Mississippi’s Same-Sex Marriage Ban Overturned

Mississippi’s Same-Sex Marriage Ban Overturned November 25, 2014

10411823_904719039546678_8777823301086317167_nU.S. District Judge Carlton W. Reeves granted a preliminary injunction today, effectively overturning Mississippi’s state marriage ban after hearing five hours of argument during a hearing on November 12th for the Campaign for Southern Equality v. Phil Bryant.  Last year the Campaign’s lead attorney, Roberta Kaplan, represented Edie Windsor in the landmark case, United States v. Windsor, which struck down the Defense of Marriage Act. Now she and Mississippi attorney Robert McDuff of McDuff & Byrd are representing Becky Bickett and Andrea Sanders of Harrison County along with Joce Pritchett and Carla Webb of Jackson, who married in Maine last year.

Along with the ruling overturning the same-sex marriage ban, Judge Reeves also granted a 14-day “stay” before the injunction goes into effect in order for the state to appeal the case to the 5th Circuit Court of Appeals.  It is widely expected that the 5th Circuit will block the lower court’s ruling, preventing same-sex couples from obtaining marriage licenses until such a time as this or a similar case can be appealed to the Supreme Court.

Judge Reeves, a 2010 appointee of President Obama and only the second African-American federal judge in the state, issued the following opinion (excerpted from the full ruling, available here):

It has become clear to the court that people marry for a number of reasons: marriage is a profound source of emotional support; marriage is a private and public expression of commitment; some marry in exercise of their religious beliefs; some do so because it opens the door to economic and government benefits; there are those who marry to present a certain status or image; and others do it for the noble purpose of legitimizing their children. In reviewing the arguments of the parties and conducting its own research, the court determined that an objective person must answer affirmatively to the following questions:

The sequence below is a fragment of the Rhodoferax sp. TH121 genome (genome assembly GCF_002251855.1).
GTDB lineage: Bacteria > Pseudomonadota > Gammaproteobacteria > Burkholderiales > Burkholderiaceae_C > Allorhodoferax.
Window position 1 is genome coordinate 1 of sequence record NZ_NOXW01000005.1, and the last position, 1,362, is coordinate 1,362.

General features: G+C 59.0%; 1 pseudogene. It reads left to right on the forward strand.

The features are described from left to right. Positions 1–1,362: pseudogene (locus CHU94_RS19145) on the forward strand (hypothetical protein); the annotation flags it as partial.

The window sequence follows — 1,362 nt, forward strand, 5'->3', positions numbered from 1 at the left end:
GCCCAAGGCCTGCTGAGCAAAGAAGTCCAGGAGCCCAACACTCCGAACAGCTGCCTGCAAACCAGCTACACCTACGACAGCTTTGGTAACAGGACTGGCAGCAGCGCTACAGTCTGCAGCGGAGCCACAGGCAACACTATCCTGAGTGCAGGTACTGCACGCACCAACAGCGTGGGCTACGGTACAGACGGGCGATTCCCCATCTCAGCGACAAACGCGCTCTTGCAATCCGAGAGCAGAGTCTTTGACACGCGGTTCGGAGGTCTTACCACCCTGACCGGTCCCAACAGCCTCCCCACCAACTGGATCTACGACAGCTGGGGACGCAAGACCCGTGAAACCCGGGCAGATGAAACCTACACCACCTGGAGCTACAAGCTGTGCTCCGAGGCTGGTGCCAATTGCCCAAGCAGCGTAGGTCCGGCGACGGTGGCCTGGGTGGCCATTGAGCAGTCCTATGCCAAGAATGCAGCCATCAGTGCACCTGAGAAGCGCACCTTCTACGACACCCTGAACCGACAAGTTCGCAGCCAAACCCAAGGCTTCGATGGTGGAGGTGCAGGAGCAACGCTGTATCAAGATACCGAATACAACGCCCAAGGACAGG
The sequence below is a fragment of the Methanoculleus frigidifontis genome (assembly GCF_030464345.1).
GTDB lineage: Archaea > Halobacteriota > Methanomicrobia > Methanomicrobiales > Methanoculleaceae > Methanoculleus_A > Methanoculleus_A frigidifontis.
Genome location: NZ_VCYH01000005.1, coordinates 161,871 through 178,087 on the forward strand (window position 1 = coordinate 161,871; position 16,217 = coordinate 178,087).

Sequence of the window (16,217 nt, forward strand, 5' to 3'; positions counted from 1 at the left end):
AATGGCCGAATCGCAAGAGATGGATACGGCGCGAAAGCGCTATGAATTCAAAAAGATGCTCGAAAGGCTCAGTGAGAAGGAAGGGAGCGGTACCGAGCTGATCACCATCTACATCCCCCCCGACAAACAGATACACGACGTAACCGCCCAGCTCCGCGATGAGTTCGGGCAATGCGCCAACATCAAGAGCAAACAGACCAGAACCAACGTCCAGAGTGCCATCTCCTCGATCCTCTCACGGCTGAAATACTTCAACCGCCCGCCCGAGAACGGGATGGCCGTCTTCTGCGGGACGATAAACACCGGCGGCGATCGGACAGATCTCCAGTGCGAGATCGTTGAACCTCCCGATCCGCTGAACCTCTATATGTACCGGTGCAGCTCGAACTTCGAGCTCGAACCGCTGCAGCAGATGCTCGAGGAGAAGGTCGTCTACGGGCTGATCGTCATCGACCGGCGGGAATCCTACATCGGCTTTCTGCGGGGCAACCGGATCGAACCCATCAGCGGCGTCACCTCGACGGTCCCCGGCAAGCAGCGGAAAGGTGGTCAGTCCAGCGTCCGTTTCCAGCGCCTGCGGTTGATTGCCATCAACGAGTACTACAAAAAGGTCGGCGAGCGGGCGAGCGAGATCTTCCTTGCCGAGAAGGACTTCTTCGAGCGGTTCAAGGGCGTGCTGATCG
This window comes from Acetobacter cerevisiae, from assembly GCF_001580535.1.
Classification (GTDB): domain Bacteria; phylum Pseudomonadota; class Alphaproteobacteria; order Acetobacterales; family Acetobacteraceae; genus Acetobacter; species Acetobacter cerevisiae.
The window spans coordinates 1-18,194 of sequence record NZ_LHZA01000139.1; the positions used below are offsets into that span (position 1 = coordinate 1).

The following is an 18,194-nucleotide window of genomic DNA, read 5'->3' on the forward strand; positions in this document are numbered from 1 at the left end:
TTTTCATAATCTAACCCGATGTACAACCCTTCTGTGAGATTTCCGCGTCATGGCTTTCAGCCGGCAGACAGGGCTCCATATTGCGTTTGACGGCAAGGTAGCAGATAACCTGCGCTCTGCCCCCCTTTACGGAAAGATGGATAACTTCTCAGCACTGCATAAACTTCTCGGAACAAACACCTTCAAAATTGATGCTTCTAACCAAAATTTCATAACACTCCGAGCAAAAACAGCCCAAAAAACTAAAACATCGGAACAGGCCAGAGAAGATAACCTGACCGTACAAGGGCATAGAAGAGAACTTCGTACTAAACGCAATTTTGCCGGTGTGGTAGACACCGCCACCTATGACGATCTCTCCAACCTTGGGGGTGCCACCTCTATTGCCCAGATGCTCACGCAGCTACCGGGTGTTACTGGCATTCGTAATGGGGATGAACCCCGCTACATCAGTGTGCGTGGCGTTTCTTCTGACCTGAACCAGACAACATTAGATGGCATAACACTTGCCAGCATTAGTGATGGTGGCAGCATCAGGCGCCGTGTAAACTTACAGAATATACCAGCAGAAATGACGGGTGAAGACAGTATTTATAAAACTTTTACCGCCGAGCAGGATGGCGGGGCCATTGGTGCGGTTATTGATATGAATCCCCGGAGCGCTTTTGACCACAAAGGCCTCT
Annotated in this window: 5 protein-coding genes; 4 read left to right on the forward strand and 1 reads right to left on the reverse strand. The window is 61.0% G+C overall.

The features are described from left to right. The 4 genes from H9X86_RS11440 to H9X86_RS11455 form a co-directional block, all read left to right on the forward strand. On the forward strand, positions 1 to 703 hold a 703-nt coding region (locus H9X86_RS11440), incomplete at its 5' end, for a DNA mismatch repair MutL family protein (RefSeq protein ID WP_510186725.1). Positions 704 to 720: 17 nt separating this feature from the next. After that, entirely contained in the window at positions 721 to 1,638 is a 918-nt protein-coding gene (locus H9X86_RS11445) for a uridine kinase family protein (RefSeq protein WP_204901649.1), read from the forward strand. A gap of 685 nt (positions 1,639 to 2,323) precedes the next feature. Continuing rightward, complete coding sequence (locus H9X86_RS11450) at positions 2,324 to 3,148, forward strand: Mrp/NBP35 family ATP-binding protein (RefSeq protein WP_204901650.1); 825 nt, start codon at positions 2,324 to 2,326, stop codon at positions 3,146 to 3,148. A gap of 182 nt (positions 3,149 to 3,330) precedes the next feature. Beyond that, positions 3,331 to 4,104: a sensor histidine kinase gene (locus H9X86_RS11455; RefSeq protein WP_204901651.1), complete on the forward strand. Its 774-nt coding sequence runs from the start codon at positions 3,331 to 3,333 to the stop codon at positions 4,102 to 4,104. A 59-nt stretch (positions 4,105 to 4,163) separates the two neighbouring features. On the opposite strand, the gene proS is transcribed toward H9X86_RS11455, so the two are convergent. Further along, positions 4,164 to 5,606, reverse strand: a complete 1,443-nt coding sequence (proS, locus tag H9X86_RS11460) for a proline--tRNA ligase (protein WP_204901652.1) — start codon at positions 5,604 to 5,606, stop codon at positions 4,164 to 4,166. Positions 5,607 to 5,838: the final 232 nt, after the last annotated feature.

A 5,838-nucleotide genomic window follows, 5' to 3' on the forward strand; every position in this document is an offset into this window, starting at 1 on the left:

Can gay and lesbian citizens love?
Can gay and lesbian citizens have long-lasting and committed relationships?
Can gay and lesbian citizens love and care for children?
Can gay and lesbian citizens provide what is best for their children?
Can gay and lesbian citizens help make their children good and productive citizens?
Without the right to marry, are gay and lesbian citizens subjected to humiliation and indignity?
Without the right to marry, are gay and lesbian citizens subjected to state-sanctioned prejudice?

Answering “Yes” to each of these questions leads the court to the inescapable conclusion that same-sex couples should be allowed to share in the benefits, and burdens, for better or for worse, of marriage.

The court concludes that Mississippi’s same-sex marriage ban deprives same-sex couples and their children of equal dignity under the law. Gay and lesbian citizens cannot be subjected to such second-class citizenship. Mississippi’s same-sex marriage ban violates the Due Process and Equal Protection Clauses of the Fourteenth Amendment. 

The battle for marriage equality in Mississippi is far from over, but today was most certainly a clear victory for the Campaign for Southern Equality.  It’s at least a partial victory in a state which I swore would be the last to see it, and that’s a cause for celebration.  It also means I probably owe James Croft money since Mississippi is now one step ahead of Missouri in the battle for marriage equality.

 

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